By David F. Rooney
The turnout for this year’s National Day of Mourning, held annually to commemorate the men and women who are killed on the job, was sparser than usual but that did not diminish the small crowd’s need to honour those who have been killed or injured in the workplace.
“You’d be amazed how many people have been touched by work-related deaths,” said organizer Michelle Cole.
The numbers tell the story. In 2013, 902 workplace deaths were recorded in Canada. While it’s the lowest total since 2000 when 882 fatalities were recorded, this number still represents 2.47 deaths every single day. All of those people were part of a web of relationships: parents, siblings, cousins, aunts, uncles, friends, acquaintances, spouses or partners and children.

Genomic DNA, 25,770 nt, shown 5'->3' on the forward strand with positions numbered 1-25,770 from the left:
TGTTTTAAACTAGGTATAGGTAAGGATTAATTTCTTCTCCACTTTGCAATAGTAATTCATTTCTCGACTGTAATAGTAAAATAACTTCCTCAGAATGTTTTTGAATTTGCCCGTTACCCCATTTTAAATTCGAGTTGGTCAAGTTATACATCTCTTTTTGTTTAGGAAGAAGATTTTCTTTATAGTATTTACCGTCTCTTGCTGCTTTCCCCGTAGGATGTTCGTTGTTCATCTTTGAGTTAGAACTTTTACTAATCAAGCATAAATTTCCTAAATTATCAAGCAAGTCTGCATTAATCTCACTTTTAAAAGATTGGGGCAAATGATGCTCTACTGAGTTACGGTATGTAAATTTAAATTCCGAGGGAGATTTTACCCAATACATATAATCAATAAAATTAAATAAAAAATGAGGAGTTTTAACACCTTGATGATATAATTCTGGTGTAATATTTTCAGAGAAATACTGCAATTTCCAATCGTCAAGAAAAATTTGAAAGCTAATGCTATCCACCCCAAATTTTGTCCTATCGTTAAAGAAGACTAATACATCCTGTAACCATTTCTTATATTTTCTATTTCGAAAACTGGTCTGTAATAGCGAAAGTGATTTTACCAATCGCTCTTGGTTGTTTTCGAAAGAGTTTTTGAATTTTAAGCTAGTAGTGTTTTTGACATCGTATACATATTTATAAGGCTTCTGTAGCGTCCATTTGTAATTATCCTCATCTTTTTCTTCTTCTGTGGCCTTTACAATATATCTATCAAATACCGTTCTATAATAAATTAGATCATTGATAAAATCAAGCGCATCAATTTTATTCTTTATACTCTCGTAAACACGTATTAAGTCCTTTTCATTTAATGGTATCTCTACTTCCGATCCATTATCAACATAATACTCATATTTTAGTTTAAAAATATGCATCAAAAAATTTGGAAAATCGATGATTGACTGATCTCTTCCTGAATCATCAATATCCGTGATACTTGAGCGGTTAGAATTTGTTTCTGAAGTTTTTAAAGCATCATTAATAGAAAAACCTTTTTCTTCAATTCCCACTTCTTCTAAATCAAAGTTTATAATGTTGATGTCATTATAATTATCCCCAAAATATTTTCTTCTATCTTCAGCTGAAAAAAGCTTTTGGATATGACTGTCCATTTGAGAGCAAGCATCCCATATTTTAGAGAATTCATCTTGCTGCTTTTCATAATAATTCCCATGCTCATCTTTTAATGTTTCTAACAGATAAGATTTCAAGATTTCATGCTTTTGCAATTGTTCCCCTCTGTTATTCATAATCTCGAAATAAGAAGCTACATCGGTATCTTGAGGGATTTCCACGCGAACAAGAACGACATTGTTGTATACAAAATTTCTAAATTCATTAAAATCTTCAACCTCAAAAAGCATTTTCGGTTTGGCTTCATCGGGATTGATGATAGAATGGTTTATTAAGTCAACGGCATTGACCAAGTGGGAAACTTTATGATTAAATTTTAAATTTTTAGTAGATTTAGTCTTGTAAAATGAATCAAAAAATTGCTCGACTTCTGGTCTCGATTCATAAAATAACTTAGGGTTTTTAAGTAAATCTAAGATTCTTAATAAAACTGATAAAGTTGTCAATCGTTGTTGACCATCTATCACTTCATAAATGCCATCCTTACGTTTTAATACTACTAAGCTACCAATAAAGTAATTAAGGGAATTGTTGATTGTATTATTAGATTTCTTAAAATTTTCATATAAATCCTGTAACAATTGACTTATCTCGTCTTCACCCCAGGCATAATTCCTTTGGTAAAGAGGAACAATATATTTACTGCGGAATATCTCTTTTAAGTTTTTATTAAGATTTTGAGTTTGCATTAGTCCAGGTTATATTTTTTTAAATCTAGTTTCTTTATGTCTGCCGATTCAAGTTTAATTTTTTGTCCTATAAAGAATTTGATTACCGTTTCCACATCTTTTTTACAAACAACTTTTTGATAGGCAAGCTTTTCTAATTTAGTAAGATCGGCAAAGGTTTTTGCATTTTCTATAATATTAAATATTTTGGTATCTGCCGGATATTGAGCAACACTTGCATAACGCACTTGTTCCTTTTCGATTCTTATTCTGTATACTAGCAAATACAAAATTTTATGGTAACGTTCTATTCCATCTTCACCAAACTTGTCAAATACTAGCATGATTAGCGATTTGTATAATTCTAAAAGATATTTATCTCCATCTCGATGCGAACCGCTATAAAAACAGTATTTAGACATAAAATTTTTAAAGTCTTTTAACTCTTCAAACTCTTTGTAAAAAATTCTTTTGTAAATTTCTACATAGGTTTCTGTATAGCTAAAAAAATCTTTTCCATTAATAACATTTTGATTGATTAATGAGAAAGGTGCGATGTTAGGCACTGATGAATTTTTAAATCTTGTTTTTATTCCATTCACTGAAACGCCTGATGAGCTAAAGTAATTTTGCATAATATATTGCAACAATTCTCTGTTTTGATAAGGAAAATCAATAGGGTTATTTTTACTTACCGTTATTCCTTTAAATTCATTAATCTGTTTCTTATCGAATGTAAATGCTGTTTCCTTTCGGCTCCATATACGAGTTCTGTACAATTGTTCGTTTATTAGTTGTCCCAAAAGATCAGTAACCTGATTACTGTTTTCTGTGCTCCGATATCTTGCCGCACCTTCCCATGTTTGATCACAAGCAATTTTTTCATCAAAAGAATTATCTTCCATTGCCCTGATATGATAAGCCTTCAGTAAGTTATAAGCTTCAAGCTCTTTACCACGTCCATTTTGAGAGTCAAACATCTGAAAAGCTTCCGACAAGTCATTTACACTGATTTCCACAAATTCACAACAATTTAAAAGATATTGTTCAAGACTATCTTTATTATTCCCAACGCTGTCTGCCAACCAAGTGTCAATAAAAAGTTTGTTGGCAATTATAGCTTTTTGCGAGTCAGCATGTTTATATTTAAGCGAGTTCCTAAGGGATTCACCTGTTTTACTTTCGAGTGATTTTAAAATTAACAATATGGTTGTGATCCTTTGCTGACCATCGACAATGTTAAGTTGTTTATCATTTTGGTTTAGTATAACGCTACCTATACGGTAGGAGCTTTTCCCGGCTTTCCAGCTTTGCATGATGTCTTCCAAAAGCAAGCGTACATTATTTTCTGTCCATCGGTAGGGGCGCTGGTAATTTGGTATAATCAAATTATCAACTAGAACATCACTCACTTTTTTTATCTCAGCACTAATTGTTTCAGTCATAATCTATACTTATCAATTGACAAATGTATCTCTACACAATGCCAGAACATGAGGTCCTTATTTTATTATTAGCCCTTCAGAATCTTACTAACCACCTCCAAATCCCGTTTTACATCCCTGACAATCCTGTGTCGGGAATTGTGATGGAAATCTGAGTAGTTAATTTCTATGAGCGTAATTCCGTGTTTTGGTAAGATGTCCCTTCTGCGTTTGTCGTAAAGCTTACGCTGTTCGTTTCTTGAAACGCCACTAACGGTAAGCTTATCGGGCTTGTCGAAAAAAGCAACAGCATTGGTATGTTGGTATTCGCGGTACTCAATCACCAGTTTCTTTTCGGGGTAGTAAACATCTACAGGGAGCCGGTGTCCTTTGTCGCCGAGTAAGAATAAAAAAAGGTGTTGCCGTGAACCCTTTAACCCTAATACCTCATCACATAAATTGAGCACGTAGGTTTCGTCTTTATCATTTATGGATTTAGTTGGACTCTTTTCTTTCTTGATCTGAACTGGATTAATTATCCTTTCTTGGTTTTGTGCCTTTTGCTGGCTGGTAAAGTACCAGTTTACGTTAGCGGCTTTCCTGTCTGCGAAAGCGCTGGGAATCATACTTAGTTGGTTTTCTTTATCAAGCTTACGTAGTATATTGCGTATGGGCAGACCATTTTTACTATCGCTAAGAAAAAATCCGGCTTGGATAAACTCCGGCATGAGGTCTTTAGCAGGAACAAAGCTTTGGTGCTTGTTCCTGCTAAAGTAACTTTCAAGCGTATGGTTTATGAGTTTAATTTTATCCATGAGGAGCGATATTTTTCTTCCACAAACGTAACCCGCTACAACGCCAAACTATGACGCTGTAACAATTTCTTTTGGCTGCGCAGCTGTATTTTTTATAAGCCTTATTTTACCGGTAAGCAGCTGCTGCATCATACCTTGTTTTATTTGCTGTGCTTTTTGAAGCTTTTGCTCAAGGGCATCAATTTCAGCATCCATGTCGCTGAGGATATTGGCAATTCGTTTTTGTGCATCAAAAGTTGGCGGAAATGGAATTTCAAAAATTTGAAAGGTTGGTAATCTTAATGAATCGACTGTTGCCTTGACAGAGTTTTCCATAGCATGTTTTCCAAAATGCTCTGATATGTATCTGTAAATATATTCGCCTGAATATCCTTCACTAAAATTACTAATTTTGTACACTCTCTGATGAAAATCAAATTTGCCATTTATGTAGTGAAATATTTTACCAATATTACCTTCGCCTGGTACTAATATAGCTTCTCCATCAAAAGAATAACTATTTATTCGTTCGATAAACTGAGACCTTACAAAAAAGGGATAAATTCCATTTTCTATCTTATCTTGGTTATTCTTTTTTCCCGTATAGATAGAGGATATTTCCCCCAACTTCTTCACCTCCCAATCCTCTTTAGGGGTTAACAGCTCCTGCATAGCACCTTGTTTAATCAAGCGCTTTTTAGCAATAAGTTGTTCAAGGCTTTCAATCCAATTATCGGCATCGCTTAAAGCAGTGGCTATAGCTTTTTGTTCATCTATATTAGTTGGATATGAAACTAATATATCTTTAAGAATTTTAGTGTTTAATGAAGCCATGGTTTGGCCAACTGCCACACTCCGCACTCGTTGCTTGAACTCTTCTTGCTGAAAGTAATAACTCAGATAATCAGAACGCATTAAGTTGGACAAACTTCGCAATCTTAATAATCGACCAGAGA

In the 21-year period from 1993 to 2013, 18,941 people lost their lives due to work-related causes.
The National Day of Mourning was officially recognized by the federal government in 1991, eight years after the day of remembrance was launched by the Canadian Labour Congress. The Day of Mourning has since spread to about 80 countries around the world and has been adopted by the AFL-CIO and the International Confederation of Free Trade.
“We’ve made leaps and bounds in terms of worker safety,” he told the crowd of about 30 people who gathered at the Workers’ Memorial in Centennial Park. “But that does’t mean we can be complacent.”